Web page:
Copan Ruinas

Copán Ruinas: first days in Honduras

People back home called me crazy when I said I was going to Honduras. But my first days in Copán Ruinas, Honduras, were nothing but good.

Copan Ruinas: first impression of Honduras

After spending six weeks in Guatemala mainly to learn Spanish I was ready for a “vacation” and change of country. Before going to Guatemala I had a hard time convincing my family that it was safe enough to go there. “The real bad countries are Honduras and El Salvador, but I’m not going there”, at least that’s what I thought and said before leaving Holland.

Copan Ruinas
Me in Honduras.

The idea of going to Honduras all started when my retired housemate from Canada mentioned: “I’m going to Honduras next week, its super cheap, and there are tons of things to see. Safe? Yeah it’s fine, just avoid roaming around in San Pedro Sula and the capital”. We were staying at the same host family, and being in her mid-sixties after having travelled all over Latin America I surely did believe that she knew what she was talking about. Honduras was on my mind and I started doing my research. Before I knew it I was on a 150 Quetzales shuttle from Antigua (Guatemala) to Copan Ruinas (Honduras) one week later.

Stuck in a protest while getting to Copan Ruinas from Antigua

About 30km away from the border our shuttle got stuck in a protest for hours. People of a small village were protesting for land to establish a graveyard. In the meantime a market was established catering all people that were stuck in the protest. After being stuck in the protest for over three hours me and the others that were on the shuttle decided to cross the protest by foot, and take a Litegua local bus to the border.

Guatemala protest
The word protest isn’t as big as it sounds.

I’ve heard stories about corrupt border officers, not getting the right stamps, etc. As we were without our shuttle now I was a bit anxious about the border crossing. However the border officers on both sides were very friendly and we crossed the Guatemala – Honduras border without any trouble. On the other side of the border we took a local bus to Copan Ruinas (the name of the village next to the ruins of Copan).

Finding a place to stay in Copan

I hadn’t booked any place to stay but had no problems finding a very nice room for less than 10USD at Casa Lastenia, a nice guesthouse owned by a local family. Actually the guesthouse found me, as the owner promoted his guesthouse when I got off the bus. The rest of the afternoon I decided to explore the village. The village is very small and it seems like everyone knows each other. I was the only customer at my guesthouse, and so were the people I met on the shuttle in their hostel. It seemed we were among the only tourists in the entire village. Honduras has a serious reputation problem, lots of people are scared away by the extremely high homicide rate the country is facing. That said, I haven’t felt unsafe for a second, not even walking back alone to my guesthouse after a few drinks at night. The locals told me crime is almost non-existent in this area of the country.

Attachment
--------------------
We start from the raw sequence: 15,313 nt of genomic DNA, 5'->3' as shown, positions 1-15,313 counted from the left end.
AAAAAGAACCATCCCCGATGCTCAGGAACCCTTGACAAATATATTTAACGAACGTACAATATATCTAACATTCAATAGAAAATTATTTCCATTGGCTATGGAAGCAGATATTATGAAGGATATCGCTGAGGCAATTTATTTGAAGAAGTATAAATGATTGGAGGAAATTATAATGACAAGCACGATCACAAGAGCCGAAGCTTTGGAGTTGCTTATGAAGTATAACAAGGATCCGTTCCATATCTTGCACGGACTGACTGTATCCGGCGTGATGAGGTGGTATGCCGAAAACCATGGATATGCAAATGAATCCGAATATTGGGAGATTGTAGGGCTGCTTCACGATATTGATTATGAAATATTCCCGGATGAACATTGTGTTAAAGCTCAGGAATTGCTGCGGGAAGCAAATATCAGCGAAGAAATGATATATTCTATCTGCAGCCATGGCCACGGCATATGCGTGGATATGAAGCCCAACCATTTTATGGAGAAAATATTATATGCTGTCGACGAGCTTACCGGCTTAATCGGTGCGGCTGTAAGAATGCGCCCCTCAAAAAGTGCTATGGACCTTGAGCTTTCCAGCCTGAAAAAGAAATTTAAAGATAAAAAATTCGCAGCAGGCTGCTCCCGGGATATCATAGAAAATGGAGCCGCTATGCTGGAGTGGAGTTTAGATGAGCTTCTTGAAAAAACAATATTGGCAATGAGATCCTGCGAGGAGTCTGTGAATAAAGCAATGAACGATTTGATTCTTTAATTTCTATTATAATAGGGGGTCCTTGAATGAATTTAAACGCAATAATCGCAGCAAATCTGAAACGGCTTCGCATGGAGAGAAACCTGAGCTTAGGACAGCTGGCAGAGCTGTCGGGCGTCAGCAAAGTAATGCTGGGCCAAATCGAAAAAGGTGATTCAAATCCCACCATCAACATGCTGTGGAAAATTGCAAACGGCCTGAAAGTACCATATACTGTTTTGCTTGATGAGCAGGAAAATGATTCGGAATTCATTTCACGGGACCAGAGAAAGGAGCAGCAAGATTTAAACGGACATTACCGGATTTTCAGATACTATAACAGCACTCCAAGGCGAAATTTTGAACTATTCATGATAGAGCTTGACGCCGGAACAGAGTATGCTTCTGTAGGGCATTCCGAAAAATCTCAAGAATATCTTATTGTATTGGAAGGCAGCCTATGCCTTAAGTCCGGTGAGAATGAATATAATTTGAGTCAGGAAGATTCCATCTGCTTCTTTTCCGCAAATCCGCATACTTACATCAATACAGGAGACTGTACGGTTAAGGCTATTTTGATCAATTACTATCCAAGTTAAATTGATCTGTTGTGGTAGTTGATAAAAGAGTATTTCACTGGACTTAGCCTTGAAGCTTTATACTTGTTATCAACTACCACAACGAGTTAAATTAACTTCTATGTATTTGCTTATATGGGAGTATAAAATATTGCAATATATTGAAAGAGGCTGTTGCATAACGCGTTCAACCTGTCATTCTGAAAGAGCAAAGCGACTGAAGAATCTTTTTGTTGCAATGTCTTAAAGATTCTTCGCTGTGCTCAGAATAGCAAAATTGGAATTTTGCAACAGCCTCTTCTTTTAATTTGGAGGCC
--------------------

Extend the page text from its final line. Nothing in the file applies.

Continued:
Interesing fact: the Dutch ministry of foreign affairs classifies this area as an “orange area” which means: “only go there if absolutely necesarily”. I believe this is mostly related to narco trafficking which exists in the border region, but this kind of crime is not related to tourists.

Exploring the ruins of Copan

The next day I started with a nice iced coffee at Cafe Welchez (yummy!) and walked to the ruins just outside of town. These were the first Maya ruins I saw this trip. I heard that the Copan ruins aren’t as famous and big as Tikal in Guatemala. I thus didn’t have too much expectations. Turned out the ruins were much bigger than I thought. I was impressed by the size and beauty of the “pyramids” and sculptures in the stones. Even more surprising, again there were nearly no tourists. It felt like I had the entire park for myself, which made the experience even better.

Jaguar hot springs

I stayed one more day and to visit the Jaguar hot springs and Macaw Mountain bird sanctuary the next day. There is absolutely no need to book a tour to the hot springs are local buses depart from the bridge on the edge of town just across the bridge leading to the ruins. The way up to the hot springs goes through a beautiful valley. After relaxing for a couple of hours in the termal baths (located in a lush environment!) I went down with the same public bus to Macaw Mountain.

Macaw Mountain

Macaw Mountain is a bird sanctuary located just outside of Copan Ruinas (it’s only a 20 limperas tuk tuck ride away). The park exists out of donated birds, for some birds the owner couldn’t take care of them anymore, others were rescued when their natural living environment was confesticated by humans. The park prepares them for release into the wild again. The most popular part of the park in the chance to take photos with the macaws. These macaws are free, but got so used to the park and humans that they don’t want to leave anymore. After visiting the park the staff can order a tuk tuck to get you back into town.

My first days in Honduras were great and I realized it wasn’t all as scary as the media led me to believe. Next stop: Gracias, Lempira.

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